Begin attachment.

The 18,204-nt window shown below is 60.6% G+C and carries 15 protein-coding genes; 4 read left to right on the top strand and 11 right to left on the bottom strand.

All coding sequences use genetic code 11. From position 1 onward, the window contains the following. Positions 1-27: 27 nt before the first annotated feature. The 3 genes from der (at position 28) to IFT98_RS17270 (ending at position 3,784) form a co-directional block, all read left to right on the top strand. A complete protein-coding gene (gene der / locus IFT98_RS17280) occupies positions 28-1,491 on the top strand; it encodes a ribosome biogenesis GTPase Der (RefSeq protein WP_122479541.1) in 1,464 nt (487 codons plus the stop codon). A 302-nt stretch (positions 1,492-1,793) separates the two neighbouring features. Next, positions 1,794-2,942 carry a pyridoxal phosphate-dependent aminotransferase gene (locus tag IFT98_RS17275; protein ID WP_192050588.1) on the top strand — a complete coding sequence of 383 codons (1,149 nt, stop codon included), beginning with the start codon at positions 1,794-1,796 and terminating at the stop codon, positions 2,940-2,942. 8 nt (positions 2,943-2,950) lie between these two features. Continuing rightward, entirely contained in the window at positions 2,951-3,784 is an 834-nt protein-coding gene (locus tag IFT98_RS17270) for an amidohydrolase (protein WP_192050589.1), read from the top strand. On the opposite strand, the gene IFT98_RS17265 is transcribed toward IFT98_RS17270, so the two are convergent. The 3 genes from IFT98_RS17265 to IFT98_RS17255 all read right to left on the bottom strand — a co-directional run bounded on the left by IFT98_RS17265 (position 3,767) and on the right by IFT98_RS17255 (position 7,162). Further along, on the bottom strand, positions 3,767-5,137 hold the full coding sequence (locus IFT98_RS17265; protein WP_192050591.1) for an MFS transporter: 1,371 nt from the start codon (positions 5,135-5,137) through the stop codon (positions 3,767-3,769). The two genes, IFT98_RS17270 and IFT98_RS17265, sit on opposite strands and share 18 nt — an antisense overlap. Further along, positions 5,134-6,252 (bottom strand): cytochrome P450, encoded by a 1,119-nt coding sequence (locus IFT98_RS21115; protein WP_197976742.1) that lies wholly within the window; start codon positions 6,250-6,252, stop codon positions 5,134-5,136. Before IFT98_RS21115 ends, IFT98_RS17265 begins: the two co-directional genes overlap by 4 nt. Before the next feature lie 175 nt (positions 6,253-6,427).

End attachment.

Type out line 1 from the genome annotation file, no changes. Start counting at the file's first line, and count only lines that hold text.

The 18,204-nt window shown below is 60.6% G+C and carries 15 protein-coding genes; 4 read left to right on the top strand and 11 right to left on the bottom strand.